Issue 62 Readers’ Rigs
Ken’s Land Rover wildlife response Defender 110
It’s a story we don’t think about often – what happens to the wildlife after a bushfire? Ken asked the question and has since become a life-line for the survivors of some of Tasmania’s recent bushfires. Every second day, Ken loads up his trusty 2010 Defender with 30 bags of feed and two bales of lucerne hay and drives over a hundred kilometres each way to the Central Highlands, where he distributes the food around for the wombats, wallabies and other poor fire survivors. You can support Central Highlands Tasmania Wildlife Response group and visit their Facebook page to see the great work they are doing!
Ken has modified his Defender with a reflashed ECU, larger intercooler and radiator, ARB diff locks front and rear as well as two auxiliary fuel tanks, giving a range just shy of 2000km. For comfort and convenience Ken has fitted Recaro seats and gullwing windows with Rough Parts Maxtrax carriers from Switzerland. The kitchen and power gear is kept on the passenger side, with recovery gear on the driver’s side.
After roughing in the military for 27 years, Ken desires a bit more comfort than the humble swag, choosing an electrically-operated Bundutec rooftop tent for a good night’s sleep. Ken initially built his Defender for inland trips but has also taken it up the Cape and extensively across northern Queensland. When not supporting the wildlife in Tasmania, Ken loves to explore the multitude of destinations in the island state. Thanks for sharing your ride and story Ken, we know you’ll love this prize put together by our friends at Drivetech 4×4!
Smitty’s 2010 Pathfinder
We love a bit of variety in Readers’ Rigs, and Graham has sure given us some! This 2010 Nissan Pathfinder was purchased new, one of the first of the fourth-generation Pathfinders in Australia, with the 2.5-litre turbo-diesel engine. Unlike the majority of Pathies, this one was destined for touring adventure. Graham kept it stock for a while, taking it to the Flinders Ranges and some of the South Australian beaches to get a feel for what was needed rather than simply wanted; he didn’t waltz into an aftermarket retailer with credit card in hand for a catalogue build.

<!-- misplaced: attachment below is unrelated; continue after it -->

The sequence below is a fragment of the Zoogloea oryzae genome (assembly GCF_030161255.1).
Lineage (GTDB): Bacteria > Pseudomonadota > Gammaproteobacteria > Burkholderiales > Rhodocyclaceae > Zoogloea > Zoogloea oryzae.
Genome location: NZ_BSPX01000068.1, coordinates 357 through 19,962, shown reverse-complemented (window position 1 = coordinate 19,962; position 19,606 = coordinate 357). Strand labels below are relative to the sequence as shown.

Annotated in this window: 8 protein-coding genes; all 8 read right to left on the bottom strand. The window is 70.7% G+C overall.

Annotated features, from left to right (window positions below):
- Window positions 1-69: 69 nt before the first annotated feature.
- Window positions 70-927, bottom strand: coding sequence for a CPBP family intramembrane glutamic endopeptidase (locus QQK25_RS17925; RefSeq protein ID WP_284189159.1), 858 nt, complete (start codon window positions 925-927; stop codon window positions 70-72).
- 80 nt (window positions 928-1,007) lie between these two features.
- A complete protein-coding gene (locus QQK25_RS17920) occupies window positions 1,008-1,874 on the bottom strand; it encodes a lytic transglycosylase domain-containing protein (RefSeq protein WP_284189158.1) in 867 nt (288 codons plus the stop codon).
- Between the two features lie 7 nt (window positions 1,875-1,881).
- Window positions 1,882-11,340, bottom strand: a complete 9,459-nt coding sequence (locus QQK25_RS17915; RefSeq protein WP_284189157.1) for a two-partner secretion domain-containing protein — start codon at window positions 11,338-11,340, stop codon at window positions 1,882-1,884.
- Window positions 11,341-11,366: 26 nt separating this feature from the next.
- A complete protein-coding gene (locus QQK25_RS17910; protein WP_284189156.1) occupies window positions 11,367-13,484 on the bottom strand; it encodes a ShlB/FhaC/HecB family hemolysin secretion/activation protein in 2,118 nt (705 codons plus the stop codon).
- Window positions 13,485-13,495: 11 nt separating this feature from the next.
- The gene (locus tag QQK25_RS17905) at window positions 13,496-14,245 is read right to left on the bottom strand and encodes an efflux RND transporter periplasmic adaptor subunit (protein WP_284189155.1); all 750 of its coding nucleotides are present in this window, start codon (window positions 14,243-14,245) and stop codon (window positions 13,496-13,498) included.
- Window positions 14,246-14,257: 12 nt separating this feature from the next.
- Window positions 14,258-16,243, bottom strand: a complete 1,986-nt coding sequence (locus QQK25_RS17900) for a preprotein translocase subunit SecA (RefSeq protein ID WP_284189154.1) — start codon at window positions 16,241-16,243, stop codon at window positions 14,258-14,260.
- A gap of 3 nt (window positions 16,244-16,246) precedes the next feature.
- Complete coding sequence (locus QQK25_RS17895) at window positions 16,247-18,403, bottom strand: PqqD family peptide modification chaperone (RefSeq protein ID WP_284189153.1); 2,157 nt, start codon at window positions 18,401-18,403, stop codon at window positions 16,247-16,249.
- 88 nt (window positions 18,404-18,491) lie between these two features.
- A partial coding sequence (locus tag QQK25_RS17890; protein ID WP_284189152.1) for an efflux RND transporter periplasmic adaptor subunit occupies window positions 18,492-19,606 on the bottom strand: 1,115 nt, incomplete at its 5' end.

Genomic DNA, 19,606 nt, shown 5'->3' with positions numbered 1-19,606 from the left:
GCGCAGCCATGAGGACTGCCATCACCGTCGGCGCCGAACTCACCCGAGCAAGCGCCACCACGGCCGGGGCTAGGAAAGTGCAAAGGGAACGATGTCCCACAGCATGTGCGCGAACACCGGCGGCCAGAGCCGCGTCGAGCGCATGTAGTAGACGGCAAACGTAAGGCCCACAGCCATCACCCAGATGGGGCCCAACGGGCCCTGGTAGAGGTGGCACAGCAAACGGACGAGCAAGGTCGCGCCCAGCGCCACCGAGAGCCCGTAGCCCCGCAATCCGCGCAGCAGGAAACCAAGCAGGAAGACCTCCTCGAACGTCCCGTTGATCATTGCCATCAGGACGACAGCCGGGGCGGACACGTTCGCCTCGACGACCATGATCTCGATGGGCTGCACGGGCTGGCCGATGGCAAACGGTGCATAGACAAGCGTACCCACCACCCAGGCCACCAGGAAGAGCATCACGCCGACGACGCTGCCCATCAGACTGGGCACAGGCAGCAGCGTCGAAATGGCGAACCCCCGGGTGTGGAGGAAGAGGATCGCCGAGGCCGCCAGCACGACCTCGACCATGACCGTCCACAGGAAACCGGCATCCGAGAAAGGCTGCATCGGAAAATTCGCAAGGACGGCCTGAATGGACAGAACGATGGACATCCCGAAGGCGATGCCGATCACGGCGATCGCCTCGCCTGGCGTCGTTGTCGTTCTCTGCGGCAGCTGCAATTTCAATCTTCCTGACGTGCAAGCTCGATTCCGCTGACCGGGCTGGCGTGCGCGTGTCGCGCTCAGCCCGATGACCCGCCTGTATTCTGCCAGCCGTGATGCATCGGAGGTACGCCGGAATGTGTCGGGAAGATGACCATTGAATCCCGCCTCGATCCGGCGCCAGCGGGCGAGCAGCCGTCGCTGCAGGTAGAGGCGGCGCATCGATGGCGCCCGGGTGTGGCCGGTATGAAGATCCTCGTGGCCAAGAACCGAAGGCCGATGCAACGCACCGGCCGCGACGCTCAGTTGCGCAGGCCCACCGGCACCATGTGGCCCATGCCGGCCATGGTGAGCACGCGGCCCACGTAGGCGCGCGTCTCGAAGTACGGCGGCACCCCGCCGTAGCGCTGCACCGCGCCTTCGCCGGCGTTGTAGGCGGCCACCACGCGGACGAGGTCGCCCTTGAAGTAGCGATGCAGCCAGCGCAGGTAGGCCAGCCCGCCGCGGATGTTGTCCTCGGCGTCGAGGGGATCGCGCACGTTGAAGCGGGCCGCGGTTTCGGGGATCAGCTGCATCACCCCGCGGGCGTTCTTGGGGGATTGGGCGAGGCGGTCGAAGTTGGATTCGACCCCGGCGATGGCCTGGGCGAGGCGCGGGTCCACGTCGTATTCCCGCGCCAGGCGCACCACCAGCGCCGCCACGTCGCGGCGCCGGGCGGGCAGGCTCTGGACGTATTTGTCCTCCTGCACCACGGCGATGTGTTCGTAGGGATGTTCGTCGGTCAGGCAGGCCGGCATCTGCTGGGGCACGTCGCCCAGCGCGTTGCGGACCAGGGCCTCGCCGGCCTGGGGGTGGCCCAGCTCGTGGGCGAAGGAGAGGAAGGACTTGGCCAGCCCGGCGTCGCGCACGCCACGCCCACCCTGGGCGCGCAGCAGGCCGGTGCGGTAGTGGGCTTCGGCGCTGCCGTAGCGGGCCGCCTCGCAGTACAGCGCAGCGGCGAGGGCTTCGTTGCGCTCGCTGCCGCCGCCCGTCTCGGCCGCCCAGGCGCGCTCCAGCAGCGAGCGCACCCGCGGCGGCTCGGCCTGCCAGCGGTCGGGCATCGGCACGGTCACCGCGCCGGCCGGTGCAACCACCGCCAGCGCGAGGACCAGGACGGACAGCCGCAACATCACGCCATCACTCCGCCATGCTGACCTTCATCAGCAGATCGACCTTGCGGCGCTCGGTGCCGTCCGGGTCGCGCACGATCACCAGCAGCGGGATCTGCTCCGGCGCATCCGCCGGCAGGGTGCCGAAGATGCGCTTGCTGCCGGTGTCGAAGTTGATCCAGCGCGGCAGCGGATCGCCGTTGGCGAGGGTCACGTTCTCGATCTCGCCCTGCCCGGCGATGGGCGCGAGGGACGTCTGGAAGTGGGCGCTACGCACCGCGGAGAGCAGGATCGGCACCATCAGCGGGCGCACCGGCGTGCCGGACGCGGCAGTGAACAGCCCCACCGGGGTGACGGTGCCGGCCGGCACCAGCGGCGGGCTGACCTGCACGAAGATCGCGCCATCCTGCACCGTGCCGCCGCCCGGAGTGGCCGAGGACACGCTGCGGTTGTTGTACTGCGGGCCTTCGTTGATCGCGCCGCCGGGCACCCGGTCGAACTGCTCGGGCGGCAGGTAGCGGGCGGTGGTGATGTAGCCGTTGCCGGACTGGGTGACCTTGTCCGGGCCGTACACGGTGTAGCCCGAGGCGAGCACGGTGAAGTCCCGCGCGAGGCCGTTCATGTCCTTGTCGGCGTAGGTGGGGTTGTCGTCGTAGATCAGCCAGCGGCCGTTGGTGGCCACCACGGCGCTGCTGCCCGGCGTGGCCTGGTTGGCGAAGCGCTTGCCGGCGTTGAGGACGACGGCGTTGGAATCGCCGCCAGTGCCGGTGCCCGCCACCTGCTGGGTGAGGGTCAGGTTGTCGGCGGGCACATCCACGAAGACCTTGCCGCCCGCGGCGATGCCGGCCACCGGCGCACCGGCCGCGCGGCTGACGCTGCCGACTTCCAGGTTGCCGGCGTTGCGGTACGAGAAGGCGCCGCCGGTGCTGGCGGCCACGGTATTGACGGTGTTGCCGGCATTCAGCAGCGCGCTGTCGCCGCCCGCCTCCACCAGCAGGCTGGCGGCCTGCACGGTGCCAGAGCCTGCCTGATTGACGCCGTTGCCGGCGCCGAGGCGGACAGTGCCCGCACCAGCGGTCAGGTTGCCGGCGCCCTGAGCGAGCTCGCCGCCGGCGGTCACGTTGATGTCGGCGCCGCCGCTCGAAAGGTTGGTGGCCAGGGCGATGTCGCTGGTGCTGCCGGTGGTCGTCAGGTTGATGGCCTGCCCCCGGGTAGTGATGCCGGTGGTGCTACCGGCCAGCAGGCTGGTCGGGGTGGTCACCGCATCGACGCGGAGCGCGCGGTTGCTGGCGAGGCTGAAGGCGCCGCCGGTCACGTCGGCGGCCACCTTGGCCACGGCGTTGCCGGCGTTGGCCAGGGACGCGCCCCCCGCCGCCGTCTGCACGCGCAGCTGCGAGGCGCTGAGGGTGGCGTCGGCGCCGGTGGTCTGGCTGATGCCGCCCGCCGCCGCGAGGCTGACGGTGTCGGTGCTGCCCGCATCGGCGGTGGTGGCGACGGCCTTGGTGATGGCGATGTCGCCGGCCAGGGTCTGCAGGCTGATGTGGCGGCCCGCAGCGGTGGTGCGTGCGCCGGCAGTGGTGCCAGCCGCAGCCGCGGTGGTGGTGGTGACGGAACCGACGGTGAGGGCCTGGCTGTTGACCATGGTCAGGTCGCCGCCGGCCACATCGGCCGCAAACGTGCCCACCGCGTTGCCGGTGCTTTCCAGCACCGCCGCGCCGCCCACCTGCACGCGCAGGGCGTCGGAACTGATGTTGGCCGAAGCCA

With plenty of longer trips, including much of Tasmania’s West Coast, the Victorian High Country and Grampians, and NSW’s Blue Mountains and the Snowies, there’s been a lot of seat time to plan and improve the build! Opposite Lock supplied the bar work, upon which Graham fitted Lightforce HIDs and UHF antenna for his Icom radio. A couple of Uniden handhelds keep the kids in contact around camp or when spotting along the tracks.
Any Pathfinder owner can tell you about the vulnerable underbelly and how close it is to the ground. Graham used Roadsafe products to armour the radiator, engine and transmission with 3mm bashplates, as well as SCF side steps. Keeping the bash plates off the ground, Graham has fitted a two-inch lift and used Fox 2.0 shocks in the front; unfortunately Fox shocks don’t fit the lifted rear so Graham compromised with Tough Dog’s 41mm shocks. Nitto Trail Grapplers are currently the tyre of choice, fitted to standard Nissan 16-inch rims bought cheaply second-hand. Graham is looking to change to BFGoodrich KM2 tyres shortly.